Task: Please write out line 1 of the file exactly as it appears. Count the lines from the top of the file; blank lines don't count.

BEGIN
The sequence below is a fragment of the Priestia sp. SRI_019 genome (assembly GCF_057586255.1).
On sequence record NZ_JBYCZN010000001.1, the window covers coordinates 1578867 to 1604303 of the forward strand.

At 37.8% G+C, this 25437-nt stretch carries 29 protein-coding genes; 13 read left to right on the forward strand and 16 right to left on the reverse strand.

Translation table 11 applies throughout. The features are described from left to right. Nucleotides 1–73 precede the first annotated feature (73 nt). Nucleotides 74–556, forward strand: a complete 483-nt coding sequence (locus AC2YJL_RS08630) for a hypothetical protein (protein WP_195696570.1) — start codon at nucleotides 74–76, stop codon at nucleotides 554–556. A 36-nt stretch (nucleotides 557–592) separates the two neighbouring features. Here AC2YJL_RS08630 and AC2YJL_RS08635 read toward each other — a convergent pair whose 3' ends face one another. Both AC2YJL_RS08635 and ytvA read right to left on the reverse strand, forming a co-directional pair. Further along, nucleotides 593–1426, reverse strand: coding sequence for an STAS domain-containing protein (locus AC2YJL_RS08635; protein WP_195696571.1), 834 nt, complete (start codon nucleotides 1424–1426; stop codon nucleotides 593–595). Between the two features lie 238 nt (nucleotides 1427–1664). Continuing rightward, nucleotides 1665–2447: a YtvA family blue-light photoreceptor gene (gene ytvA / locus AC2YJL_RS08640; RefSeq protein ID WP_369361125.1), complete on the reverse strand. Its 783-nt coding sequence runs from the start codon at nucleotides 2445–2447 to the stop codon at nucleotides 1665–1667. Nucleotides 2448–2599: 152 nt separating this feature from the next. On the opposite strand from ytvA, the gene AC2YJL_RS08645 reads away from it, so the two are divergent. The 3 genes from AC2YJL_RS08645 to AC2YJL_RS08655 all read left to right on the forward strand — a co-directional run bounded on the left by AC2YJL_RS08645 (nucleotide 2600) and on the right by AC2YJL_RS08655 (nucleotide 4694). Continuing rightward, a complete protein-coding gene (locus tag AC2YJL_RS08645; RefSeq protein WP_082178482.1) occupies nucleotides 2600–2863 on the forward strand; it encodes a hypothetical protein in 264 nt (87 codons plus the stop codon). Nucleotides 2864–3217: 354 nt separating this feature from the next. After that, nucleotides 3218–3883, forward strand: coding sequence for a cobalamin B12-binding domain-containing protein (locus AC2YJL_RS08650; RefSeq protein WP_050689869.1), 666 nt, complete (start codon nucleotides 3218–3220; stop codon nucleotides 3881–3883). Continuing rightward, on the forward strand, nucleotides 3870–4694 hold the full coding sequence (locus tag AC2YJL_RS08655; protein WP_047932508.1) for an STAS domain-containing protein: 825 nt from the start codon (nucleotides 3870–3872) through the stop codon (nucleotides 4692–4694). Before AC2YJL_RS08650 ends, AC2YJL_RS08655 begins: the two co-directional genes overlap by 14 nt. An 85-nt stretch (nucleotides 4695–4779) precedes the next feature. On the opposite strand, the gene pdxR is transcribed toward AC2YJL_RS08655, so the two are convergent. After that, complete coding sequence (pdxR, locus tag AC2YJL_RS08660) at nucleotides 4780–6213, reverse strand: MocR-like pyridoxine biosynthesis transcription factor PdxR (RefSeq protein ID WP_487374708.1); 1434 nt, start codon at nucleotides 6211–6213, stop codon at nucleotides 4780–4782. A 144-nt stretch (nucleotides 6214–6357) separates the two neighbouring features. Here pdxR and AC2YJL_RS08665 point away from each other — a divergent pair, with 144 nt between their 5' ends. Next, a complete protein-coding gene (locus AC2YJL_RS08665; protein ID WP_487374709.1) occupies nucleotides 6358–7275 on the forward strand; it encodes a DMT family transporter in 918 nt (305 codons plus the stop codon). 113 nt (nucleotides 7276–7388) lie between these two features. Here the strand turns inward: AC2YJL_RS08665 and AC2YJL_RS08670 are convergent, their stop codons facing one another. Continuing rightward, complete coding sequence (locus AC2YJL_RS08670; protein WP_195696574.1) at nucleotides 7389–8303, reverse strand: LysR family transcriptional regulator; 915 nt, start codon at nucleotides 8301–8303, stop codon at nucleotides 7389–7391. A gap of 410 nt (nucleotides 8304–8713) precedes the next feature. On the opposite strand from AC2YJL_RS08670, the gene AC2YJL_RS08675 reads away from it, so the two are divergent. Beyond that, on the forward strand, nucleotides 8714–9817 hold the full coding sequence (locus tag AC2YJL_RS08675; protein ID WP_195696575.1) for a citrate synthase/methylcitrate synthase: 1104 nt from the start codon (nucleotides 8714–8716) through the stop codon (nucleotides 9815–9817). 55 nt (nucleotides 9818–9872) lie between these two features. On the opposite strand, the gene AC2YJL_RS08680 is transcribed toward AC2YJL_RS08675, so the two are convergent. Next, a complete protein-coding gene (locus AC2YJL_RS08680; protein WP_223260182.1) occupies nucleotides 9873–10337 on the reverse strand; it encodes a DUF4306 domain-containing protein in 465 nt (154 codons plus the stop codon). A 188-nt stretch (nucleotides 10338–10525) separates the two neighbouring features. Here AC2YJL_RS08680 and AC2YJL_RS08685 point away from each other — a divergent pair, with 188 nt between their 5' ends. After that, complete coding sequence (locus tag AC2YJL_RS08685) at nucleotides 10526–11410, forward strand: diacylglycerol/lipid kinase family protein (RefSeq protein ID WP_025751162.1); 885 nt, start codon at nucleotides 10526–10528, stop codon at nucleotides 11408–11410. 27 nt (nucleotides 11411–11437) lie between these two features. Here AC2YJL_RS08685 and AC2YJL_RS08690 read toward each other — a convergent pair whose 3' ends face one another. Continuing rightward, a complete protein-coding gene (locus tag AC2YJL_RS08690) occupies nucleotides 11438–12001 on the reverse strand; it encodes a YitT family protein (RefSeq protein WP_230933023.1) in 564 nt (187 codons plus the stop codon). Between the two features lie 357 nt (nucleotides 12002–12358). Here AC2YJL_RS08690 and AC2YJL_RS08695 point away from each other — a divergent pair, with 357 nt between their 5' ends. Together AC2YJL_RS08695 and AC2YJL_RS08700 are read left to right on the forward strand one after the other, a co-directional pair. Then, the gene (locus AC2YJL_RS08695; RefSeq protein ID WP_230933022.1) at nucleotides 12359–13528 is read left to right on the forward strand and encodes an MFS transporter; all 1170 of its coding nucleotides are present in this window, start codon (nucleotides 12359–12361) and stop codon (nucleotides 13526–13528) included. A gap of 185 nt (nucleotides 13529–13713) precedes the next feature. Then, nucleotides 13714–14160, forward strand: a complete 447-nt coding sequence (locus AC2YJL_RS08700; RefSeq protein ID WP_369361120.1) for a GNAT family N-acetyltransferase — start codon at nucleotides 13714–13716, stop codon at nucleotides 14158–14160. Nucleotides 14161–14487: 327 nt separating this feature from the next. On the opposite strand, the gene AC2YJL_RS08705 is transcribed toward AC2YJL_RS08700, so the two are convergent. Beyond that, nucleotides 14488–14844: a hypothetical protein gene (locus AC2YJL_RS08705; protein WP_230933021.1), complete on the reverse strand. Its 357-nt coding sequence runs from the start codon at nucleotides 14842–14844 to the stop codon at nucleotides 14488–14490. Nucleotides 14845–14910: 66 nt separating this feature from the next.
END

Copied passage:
The sequence below is a fragment of the Priestia sp. SRI_019 genome (assembly GCF_057586255.1).